> Mark Borgerson expounded in > news:MPG.270bb366405ce964989c70@news.eternal-september.org: > >> In article <Xns9E016F015CB2EWarrensBlatherings@85.214.73.210>, >> ve3wwg@gmail.com says... >>> Writing 32 sectors isn't huge (32k/512 bytes each). Comparing >>> it to a file write, if you use 8 sectors per cluster, it is only >>> two clusters worth of writing. >> >> I don't understand this. >> >> IIRC, a cluster can be no more than 32KB for Windows and FAT32. > > See: > > http://www.maverick-os.dk/FileSystemFormats/FAT16 > _FileSystem.html#SectorsPerCluster > > "Sectors Per Cluster: This is the number of sectors per cluster. The > allowed values are: 1, 2, 4, 8, 16, 32 or 128. But de-facto is that > most combinations of 'BytesPerCluster' * 'SectorsPerCluster' which > gives a total value over 32 Kb per cluster, are not supported on many > system[s]." > > Note: in the above, I believe the author meant 'BytesPerSector', > rather than 'BytesPerCluster'. Otherwise his math is meaningless. > > Given his 1999 copyright date: > > <META NAME="copyright" CONTENT="(C) 1999 Lasse Krogh Thygesen"> > > his "level of support statement" may not be accurate > anymore (no mention of any O/S later than WinNT or Win98 > is mentioned). > >> A 32GB volume then needs about 1,024,000 entries of four bytes each. >> or 4MBytes for the minimum size FAT. I can't get from there to >> your 32 sectors. > > From your "16MBytes of FAT" - > > 16MB / 512 => 32 sectors. > >>> > I was thinking that, if the empty disk had all sectors filled >>> > with 0x00, you might not have to write all the FAT sectors, >>> > since 0x00000000 is the FAT marker for an unused cluster. >>> >>> That doesn't work on a couple of levels. The first FAT entry >>> is supposed to include the media type byte, though I doubt >>> many implementations pay any attention to it there. >> >> So, could you just write the first FAT entry and leave the >> rest of the sectors as 0x00s? > > Yes (assuming you meant that the remaining sectors are zeroed > _and_ written out). > > The only caveat would be if you tested for and found > bad sectors. Then you'd also need to mark those clusters > containing bad sectors as bad (unavailable) - FFF7 (FAT16).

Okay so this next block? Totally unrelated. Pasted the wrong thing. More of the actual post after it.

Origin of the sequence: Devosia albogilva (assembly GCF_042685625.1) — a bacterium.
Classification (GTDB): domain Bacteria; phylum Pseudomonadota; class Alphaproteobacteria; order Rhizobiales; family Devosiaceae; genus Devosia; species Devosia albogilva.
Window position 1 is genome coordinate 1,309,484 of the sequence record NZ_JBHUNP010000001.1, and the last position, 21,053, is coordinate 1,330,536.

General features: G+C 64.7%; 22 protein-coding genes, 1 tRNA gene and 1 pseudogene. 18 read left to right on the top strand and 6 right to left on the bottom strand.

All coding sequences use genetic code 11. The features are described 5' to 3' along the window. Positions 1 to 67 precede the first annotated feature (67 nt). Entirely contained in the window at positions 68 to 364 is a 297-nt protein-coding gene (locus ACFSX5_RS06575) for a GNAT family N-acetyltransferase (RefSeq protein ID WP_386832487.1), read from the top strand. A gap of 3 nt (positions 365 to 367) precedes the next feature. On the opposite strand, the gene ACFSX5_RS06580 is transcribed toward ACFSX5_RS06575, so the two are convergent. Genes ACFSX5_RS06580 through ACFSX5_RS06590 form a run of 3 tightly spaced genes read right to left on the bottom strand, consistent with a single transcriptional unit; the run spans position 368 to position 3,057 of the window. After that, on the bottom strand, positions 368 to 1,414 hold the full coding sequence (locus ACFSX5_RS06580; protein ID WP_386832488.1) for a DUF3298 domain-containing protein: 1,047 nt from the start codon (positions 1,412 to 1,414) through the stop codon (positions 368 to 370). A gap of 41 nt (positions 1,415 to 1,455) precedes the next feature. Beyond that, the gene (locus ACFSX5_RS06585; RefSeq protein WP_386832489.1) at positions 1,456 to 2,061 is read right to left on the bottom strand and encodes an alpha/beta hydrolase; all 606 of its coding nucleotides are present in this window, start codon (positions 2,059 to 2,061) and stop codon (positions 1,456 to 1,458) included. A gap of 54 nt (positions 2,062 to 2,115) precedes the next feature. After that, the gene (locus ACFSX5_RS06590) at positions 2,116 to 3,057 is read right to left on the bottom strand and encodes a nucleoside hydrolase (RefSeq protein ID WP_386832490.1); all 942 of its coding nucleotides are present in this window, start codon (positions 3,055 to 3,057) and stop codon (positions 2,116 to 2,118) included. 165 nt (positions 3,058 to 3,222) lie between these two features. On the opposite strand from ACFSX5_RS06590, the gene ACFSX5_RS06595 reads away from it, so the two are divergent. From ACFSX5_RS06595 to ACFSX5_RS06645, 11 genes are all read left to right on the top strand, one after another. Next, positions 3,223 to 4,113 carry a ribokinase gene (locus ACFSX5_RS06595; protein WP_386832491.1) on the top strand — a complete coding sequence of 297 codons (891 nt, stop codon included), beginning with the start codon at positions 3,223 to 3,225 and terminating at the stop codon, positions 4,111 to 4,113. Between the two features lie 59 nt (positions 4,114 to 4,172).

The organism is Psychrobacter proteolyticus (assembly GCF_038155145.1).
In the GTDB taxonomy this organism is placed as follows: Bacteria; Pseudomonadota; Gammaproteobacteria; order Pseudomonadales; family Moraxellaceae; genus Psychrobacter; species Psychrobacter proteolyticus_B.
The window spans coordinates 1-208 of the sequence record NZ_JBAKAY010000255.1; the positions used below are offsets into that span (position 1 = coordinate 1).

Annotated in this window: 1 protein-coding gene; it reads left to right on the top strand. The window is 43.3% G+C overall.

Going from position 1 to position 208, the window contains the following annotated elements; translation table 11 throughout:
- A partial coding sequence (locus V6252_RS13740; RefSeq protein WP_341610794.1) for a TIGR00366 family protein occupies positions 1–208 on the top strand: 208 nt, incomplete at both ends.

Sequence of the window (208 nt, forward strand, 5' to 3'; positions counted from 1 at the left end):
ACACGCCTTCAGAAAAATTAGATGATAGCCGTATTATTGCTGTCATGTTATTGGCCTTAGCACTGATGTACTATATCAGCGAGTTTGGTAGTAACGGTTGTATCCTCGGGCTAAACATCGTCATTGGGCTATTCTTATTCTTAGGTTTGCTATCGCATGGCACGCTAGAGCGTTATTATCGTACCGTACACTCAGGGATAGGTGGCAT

Actually, there was one more thing I forgot about: The last part of the FAT will likely need FAT entries indicating that the last n clusters are unavailable. This happens when your FAT table has more entries in it than, available clusters to manage. Otherwise, instead of running out of space, you'll get I/O errors when the FS attempts to use non-existing clusters (unusable space will be allocated from the FAT). Warren